I am an August baby. This means that I was a year younger and a year smaller than some of the kids at school. I am also just really small! I was a head shorter than the next shortest person in my class, and because I was so small I was not encouraged to do sports, at all, ever. I thought I wasn't good at sport. Nobody taught me to do it for enjoyment, regardless of whether I could beat anyone. I was just the weakest link on the team.
I was 24 when I ran my first mile. I thought I was going to die and my knees hurt! I tried again in my early 30’s and found a club that was casual enough to not care about my stop-start jogging efforts. I started running regularly.
Then I was raped. Yes, I was wearing a sexy dress and yes, I had been drinking. No, I was not asking for it.
I fell into a deep dark ugly emotional pit and developed post traumatic stress disorder. I had panic attacks and I was anxious all of the time. My life literally stopped. I couldn't work, I couldn't watch TV, I couldn't listen to the radio. I struggled to eat and I was scared to drink. But I could run, and I had to. I had a 6 year old daughter who needed me to get better.
That was the moment in my life when running became a necessity, rather than something I did to keep fit. I started running more, and it gradually became easier. I was running further and faster, and my knees no longer hurt.
With every step along the trail, I ran my anxiety and depression away. Every breath of fresh air in the woods calmed my mind back to the point of being able to cope. The endorphins that running gave me stopped me from giving up and crawling back under the covers.
For the next six years I ran regularly, but never really pushed myself too hard. Then the pandemic struck earlier this year, and many of the people around me turned to alcohol to cope. I decided to focus on running instead.
Before lockdown I was a very social runner, but now all the local running groups were cancelled. I had already signed up to take part in the Amsterdam marathon, but hadn’t started training. I was initially quite nervous about running on my own as I thought I’d lack motivation, but in fact the opposite was true. I have learned to love solitary running, and the lockdown gave me a reason to train hard.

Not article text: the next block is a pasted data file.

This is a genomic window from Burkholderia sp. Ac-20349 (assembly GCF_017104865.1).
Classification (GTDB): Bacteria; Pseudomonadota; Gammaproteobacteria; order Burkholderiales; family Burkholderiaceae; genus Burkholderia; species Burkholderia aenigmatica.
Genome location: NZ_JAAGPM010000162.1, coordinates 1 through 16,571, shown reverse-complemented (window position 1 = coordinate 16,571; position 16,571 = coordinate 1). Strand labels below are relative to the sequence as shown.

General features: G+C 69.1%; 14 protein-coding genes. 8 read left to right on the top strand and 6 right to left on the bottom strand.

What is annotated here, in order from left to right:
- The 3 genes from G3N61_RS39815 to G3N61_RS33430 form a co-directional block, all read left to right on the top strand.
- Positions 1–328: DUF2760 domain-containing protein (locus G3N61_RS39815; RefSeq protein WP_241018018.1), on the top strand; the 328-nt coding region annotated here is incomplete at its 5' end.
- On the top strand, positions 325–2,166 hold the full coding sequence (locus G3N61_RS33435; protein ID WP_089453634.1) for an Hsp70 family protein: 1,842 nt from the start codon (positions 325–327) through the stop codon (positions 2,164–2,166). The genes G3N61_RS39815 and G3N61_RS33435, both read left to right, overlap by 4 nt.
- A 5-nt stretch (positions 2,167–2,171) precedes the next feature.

My training program has given me focus and I am fitter and stronger than I have ever been. I like following a schedule which tells me what to do each day and how far to go. It takes my motivation, or occasionally lack of, out of the picture. When I'm tired but my diary says run - I run. And when I'm stressed and I really want to run but my diary tells me not to, I rest.
At a time when people’s mental health has been challenged by coronavirus, I have felt positive and mentally strong. This is entirely due to the power of running.
The marathon has been canceled, but my flights and accommodation have not, so I'm still planning to go. I will run my own marathon on the day. If we go into another lockdown and I can’t go, I will find a way to run my run. I’m determined!
Facing the man who raped me in court was one of the hardest things I’ve ever done. When he was acquitted due to ‘lack of evidence’ it was like a hammer blow.
Running got me through the hardest part of my life, but I couldn’t have done it without the help of Devon Rape Crisis. They gave me unconditional free support and my therapist came with me to the court case. I will never forget how she held me. She gave me a ladder and told me how to climb.
Although he was acquitted, I’m glad I took him to court. Because of news coverage of my case, two more women found the courage to come forward and reported him. He was arrested again. He’s not getting away with it, even if he isn’t in jail.
I am running the marathon to raise money for Devon Rape Crisis. If you'd like to help me say thank you for the support that I received from them, please click here to donate:
If you'd like to follow my marathon progress, you can follow me on Instagram @rebel.running.